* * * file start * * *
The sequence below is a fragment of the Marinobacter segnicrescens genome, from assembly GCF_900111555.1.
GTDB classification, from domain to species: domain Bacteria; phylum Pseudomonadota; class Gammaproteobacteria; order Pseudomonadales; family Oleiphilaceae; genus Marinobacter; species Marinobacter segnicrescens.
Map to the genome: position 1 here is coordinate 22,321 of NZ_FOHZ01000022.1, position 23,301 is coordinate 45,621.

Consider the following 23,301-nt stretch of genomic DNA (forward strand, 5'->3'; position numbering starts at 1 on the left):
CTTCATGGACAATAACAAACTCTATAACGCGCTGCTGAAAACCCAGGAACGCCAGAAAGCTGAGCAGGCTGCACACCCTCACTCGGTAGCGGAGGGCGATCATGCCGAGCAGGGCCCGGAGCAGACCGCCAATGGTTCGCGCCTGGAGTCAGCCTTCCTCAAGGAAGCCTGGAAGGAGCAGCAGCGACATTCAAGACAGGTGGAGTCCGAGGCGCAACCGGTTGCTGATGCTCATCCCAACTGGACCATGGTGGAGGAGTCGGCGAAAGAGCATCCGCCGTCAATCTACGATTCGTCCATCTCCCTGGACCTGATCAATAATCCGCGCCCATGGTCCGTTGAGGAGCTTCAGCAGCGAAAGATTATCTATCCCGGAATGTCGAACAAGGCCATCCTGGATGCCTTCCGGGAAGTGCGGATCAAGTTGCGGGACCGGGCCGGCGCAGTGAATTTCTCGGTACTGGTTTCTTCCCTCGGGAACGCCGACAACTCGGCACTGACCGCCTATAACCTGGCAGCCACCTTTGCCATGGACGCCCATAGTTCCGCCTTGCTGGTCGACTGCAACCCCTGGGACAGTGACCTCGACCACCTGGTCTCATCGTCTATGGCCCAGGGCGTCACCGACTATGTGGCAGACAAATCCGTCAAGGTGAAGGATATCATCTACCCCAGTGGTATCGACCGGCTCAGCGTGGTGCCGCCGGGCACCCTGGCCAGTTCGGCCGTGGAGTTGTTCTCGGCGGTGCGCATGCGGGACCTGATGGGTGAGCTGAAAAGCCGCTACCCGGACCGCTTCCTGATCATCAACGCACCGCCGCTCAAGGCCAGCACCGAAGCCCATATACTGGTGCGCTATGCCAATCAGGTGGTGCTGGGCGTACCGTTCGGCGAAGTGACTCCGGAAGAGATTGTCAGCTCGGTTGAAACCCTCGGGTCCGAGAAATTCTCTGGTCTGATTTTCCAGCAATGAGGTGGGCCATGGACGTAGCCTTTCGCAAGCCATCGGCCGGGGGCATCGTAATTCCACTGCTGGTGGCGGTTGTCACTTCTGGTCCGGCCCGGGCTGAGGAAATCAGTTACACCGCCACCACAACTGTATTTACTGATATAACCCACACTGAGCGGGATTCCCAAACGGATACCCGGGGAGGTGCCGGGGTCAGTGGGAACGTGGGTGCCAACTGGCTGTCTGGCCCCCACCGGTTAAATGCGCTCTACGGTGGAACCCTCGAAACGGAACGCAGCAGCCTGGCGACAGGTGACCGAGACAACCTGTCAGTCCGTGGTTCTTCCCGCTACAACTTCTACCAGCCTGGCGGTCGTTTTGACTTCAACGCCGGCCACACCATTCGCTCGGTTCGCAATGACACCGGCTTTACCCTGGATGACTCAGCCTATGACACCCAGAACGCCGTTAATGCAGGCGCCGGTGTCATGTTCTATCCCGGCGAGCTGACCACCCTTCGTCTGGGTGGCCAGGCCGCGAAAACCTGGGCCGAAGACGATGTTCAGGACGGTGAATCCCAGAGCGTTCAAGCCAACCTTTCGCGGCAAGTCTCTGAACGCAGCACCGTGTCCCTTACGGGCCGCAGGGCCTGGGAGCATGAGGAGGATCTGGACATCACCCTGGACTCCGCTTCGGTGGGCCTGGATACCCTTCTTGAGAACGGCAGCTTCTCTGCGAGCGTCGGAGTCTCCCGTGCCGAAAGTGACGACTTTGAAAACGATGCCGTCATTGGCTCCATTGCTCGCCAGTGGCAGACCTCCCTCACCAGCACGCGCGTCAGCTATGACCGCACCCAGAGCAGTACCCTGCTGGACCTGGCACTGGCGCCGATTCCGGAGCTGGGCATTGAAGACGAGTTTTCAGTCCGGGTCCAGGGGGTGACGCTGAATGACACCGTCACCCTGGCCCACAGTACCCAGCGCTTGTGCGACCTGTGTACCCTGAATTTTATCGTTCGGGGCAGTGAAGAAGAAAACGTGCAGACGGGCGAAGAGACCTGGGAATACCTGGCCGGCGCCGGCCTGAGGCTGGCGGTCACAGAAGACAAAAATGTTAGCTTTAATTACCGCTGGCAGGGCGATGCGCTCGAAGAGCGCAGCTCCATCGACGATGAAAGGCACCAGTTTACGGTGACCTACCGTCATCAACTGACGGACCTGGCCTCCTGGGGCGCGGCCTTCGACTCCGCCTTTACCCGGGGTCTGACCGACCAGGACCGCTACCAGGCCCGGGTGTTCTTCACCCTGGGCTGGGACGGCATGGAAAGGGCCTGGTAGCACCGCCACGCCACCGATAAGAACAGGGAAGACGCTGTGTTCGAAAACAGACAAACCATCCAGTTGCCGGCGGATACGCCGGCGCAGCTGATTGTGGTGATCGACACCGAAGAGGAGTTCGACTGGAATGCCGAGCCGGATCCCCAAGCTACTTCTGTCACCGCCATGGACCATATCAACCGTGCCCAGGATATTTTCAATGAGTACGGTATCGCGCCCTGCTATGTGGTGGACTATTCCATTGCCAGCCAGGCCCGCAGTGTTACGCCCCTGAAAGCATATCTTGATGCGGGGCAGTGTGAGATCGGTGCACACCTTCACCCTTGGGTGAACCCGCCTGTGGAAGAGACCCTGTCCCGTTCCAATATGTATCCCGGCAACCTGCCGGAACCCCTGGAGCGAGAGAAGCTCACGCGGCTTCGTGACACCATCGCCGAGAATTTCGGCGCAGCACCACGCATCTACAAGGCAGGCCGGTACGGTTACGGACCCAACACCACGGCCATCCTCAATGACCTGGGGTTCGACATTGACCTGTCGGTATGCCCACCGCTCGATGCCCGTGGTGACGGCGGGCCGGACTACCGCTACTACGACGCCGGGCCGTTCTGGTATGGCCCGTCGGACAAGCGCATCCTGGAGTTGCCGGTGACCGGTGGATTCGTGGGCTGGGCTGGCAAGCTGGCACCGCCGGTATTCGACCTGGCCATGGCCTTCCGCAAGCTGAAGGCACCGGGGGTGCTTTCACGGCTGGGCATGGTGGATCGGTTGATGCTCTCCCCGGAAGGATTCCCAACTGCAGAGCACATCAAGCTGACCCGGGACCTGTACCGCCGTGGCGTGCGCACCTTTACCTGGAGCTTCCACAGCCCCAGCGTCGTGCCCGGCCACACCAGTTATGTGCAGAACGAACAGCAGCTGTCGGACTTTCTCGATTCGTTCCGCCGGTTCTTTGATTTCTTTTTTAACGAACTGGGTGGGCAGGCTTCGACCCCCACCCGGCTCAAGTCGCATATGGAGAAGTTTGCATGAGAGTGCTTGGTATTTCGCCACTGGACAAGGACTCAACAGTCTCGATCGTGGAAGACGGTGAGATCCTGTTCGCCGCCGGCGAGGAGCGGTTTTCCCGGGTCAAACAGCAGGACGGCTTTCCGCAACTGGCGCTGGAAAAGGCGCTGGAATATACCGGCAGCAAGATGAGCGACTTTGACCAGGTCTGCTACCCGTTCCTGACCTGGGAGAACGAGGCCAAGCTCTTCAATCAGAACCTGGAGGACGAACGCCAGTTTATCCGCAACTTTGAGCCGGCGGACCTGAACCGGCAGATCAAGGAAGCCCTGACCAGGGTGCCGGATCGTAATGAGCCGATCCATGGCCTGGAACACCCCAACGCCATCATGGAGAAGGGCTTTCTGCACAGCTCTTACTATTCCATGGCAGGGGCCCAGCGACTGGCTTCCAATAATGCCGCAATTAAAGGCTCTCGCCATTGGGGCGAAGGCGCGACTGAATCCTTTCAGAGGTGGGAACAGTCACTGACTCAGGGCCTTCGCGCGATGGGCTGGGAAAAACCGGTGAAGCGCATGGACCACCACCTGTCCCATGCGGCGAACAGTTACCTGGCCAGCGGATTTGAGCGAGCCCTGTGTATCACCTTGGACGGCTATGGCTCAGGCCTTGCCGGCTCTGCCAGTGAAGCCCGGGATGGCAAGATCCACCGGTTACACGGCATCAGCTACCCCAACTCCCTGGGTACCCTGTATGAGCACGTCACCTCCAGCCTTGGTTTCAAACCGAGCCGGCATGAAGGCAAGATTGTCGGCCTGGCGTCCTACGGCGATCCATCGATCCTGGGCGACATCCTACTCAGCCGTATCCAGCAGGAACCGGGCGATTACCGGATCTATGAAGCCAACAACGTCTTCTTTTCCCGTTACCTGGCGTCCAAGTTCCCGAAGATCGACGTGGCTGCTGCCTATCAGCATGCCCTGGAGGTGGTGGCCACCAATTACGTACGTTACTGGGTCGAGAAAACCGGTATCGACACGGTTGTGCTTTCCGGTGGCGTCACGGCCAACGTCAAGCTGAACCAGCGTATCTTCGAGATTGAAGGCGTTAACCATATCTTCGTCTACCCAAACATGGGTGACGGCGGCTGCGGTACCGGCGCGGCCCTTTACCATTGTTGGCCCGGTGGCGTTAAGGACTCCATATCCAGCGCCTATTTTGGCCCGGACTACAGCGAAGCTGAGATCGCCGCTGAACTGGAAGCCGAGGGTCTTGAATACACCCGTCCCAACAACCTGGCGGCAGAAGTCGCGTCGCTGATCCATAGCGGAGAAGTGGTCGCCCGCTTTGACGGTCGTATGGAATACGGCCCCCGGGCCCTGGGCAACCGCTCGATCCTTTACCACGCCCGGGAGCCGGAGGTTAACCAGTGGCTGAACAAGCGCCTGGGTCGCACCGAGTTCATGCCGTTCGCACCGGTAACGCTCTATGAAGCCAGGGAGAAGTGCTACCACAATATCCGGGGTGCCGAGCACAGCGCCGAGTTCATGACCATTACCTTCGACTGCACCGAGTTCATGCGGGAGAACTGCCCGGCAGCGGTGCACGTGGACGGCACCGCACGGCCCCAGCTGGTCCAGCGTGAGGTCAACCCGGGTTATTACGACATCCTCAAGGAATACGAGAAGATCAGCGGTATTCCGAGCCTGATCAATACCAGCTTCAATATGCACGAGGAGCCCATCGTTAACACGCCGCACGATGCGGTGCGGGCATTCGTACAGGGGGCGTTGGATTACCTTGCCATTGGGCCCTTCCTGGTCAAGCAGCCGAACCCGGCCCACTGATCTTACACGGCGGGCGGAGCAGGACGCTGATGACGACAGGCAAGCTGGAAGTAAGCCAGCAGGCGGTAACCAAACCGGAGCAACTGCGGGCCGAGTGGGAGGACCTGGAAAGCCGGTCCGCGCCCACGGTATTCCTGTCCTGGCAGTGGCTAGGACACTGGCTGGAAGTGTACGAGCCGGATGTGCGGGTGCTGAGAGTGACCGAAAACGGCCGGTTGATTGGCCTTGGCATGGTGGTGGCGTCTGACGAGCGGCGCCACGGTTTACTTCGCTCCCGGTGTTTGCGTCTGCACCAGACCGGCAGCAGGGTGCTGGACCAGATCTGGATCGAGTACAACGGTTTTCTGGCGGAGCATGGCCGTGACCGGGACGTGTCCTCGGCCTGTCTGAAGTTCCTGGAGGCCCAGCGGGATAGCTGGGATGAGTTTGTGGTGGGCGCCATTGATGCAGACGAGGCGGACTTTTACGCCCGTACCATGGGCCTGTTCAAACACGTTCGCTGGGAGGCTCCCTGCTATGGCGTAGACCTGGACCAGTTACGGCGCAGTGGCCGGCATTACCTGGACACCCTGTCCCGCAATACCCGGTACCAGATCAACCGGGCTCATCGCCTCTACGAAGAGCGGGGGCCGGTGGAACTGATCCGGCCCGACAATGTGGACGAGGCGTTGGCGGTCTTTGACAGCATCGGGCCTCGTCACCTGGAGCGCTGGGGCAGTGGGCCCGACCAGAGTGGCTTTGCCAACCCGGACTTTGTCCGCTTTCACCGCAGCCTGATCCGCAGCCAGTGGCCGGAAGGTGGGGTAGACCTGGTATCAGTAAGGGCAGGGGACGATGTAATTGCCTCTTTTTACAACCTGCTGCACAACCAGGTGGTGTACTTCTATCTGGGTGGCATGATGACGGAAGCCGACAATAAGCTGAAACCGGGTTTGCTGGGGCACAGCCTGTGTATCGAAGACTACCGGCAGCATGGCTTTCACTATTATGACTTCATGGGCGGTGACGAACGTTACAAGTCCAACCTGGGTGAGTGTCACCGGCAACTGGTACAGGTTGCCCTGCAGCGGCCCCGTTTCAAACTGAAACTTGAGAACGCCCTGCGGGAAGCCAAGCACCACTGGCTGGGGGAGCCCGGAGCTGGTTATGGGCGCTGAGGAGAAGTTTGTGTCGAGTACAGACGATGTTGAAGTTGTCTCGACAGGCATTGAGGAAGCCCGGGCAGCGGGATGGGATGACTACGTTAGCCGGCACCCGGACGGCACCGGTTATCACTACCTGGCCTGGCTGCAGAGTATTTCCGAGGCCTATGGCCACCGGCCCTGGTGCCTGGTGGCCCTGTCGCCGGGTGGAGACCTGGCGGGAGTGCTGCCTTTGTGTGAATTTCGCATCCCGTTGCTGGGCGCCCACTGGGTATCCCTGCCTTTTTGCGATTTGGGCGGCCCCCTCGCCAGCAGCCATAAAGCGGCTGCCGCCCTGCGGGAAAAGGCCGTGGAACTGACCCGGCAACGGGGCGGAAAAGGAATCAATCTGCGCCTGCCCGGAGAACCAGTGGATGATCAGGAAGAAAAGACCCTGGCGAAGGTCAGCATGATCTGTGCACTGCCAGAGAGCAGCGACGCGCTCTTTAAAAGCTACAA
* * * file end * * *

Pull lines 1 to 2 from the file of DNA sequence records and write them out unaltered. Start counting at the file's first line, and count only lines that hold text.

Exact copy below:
The sequence below is a fragment of the Marinobacter segnicrescens genome, from assembly GCF_900111555.1.
GTDB classification, from domain to species: domain Bacteria; phylum Pseudomonadota; class Gammaproteobacteria; order Pseudomonadales; family Oleiphilaceae; genus Marinobacter; species Marinobacter segnicrescens.